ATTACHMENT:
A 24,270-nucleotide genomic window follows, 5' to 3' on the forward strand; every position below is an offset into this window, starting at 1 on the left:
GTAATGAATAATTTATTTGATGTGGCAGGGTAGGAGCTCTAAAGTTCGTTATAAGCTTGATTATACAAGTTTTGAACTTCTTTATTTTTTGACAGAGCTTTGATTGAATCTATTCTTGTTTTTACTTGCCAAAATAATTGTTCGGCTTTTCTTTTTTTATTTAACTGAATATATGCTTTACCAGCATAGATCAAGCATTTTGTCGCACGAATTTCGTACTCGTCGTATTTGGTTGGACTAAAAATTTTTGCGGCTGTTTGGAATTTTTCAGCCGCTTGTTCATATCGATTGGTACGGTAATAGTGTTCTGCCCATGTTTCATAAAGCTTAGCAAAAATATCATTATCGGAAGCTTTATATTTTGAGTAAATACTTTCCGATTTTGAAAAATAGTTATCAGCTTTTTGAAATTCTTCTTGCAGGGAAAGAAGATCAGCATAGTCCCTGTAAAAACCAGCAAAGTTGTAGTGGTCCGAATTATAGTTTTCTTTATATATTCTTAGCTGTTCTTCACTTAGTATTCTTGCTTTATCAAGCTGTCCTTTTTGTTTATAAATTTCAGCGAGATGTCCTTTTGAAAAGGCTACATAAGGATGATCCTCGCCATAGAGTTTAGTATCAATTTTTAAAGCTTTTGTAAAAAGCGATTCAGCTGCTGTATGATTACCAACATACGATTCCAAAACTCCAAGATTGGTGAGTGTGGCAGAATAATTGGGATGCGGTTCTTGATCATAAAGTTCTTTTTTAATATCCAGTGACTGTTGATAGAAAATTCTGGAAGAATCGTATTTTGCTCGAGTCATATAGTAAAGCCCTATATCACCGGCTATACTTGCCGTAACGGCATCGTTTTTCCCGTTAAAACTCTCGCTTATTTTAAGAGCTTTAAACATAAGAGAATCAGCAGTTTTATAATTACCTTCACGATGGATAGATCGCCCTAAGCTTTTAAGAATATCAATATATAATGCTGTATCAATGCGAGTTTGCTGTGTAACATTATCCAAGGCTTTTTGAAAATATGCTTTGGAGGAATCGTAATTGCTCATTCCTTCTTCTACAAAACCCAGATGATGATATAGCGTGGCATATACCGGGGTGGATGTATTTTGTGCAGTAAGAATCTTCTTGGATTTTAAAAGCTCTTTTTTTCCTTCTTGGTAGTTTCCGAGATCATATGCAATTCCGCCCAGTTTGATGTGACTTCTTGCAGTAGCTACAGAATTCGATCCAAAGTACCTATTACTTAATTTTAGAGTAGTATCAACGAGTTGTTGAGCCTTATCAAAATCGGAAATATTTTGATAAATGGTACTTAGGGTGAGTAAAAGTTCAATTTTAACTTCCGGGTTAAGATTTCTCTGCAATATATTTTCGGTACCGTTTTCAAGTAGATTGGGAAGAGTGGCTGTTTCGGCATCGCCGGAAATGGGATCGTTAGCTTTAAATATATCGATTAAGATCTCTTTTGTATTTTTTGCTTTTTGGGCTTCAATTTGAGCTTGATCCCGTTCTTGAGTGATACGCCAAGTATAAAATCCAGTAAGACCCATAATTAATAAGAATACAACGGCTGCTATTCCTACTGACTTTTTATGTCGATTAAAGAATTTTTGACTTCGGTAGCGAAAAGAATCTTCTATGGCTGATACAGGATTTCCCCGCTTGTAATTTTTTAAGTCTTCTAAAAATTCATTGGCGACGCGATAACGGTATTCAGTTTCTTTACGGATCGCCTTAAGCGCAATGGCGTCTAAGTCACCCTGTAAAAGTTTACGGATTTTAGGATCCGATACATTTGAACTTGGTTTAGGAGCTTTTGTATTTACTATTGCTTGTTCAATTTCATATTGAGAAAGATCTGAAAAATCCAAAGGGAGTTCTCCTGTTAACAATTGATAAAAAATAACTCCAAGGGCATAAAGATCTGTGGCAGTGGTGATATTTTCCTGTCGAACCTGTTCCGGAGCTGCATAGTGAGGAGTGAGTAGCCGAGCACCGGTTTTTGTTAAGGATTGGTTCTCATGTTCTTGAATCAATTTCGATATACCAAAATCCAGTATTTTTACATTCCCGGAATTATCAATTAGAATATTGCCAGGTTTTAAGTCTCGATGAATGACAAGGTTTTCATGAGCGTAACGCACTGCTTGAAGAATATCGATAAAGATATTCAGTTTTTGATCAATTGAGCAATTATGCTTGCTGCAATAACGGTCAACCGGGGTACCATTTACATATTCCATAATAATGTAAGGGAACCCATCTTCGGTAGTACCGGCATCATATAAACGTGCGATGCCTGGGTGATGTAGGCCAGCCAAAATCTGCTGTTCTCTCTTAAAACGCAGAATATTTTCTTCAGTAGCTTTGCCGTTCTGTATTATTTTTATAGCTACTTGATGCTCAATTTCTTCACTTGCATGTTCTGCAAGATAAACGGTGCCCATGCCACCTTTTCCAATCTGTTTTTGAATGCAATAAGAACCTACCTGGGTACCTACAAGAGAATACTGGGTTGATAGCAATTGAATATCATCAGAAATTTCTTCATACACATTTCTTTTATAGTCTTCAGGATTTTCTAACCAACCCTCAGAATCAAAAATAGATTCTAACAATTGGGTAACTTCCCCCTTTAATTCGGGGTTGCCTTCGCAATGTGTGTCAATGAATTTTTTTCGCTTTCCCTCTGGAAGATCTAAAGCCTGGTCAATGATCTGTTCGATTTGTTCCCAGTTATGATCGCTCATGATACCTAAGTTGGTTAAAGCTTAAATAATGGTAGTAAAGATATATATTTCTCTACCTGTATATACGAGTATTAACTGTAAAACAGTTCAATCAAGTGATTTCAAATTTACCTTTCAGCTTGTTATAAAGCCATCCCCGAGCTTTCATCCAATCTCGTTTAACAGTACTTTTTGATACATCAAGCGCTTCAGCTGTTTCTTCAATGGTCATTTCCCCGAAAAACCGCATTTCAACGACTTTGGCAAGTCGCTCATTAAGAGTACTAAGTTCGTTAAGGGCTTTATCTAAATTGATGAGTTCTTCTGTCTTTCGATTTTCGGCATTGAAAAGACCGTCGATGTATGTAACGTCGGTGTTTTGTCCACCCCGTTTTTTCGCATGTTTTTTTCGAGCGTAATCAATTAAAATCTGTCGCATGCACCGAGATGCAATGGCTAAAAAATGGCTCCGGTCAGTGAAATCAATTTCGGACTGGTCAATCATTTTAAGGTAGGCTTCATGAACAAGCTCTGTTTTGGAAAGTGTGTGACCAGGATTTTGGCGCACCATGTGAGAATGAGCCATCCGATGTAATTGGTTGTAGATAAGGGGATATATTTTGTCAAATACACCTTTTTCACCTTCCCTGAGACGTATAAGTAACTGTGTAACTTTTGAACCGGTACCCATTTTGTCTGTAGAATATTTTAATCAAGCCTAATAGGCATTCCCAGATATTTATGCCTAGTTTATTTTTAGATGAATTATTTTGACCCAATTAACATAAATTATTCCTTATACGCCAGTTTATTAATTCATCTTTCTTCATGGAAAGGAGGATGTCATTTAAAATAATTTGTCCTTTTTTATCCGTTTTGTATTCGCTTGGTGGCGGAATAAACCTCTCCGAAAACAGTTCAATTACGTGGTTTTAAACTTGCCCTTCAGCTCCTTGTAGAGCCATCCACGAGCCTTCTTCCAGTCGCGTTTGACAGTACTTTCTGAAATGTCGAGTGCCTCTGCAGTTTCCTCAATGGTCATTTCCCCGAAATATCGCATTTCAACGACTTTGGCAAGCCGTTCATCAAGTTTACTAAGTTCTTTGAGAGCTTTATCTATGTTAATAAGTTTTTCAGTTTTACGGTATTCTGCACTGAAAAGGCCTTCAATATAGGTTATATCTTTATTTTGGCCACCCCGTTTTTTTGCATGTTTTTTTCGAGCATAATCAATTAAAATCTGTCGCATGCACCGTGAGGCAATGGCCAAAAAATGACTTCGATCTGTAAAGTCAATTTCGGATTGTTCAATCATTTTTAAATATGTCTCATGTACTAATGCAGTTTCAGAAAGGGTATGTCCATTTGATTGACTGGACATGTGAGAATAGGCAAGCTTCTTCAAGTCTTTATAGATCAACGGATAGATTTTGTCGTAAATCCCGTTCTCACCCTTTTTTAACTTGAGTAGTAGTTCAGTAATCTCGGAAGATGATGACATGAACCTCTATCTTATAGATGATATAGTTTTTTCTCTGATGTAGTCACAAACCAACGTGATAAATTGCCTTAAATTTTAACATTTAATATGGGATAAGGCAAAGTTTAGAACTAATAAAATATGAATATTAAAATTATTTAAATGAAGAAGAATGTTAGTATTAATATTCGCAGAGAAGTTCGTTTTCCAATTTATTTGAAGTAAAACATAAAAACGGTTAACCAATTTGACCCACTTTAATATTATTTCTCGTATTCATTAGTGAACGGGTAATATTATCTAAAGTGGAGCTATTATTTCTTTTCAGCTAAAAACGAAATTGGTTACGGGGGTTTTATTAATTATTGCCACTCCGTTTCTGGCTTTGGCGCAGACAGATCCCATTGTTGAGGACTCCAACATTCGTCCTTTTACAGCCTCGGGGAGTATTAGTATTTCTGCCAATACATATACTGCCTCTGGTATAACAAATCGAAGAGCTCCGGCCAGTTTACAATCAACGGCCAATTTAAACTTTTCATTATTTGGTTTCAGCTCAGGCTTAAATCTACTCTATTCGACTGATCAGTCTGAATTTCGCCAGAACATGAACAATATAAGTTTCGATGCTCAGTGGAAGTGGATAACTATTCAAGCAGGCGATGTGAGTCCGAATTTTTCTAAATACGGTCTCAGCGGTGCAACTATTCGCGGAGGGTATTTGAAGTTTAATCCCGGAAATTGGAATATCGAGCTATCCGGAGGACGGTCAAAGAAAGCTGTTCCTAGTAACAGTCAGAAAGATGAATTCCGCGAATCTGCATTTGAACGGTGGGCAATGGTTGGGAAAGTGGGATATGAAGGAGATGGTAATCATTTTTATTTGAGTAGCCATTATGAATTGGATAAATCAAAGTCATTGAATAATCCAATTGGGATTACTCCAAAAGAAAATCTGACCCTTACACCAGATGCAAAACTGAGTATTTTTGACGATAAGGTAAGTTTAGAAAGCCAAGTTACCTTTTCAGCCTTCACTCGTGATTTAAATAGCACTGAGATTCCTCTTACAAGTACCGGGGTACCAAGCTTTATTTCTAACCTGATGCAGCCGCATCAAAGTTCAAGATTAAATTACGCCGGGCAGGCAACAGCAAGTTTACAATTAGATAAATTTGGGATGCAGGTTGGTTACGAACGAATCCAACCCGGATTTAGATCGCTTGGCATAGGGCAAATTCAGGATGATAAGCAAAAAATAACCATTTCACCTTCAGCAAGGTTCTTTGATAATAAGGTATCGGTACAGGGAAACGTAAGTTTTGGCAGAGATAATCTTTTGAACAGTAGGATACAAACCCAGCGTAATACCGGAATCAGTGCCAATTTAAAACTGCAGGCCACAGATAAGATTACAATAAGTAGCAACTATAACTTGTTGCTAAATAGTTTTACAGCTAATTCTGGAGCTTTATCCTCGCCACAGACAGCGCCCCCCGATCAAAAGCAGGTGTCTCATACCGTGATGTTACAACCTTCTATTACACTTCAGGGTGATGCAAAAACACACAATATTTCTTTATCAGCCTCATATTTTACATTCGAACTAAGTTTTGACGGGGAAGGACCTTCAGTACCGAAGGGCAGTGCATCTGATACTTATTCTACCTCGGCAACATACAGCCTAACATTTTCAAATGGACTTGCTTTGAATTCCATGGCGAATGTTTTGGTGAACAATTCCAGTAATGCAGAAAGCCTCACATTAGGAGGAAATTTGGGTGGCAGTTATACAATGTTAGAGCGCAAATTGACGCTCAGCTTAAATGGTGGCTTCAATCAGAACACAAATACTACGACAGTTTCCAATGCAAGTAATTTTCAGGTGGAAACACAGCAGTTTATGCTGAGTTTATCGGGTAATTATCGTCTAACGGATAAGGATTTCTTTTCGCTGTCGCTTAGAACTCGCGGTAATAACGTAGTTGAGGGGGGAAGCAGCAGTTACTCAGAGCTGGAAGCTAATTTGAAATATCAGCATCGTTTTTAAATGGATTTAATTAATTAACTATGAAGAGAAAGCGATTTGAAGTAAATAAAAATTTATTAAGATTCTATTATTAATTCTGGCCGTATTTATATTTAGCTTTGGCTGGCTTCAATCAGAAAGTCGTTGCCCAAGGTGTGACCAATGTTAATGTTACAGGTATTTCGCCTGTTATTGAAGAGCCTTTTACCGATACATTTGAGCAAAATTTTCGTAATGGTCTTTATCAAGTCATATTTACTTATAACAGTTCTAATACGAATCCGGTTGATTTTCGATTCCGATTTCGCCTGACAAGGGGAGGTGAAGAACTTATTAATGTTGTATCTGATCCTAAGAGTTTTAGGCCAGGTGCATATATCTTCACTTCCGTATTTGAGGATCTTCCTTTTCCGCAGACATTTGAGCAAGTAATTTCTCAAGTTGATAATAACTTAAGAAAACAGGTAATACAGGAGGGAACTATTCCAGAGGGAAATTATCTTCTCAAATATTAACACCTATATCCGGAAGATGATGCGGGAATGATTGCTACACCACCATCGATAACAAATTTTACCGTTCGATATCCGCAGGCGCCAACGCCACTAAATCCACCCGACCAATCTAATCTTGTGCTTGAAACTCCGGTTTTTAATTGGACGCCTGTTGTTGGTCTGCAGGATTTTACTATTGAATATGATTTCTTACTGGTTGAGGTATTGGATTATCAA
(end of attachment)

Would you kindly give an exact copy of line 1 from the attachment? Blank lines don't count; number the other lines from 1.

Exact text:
A 24,270-nucleotide genomic window follows, 5' to 3' on the forward strand; every position below is an offset into this window, starting at 1 on the left: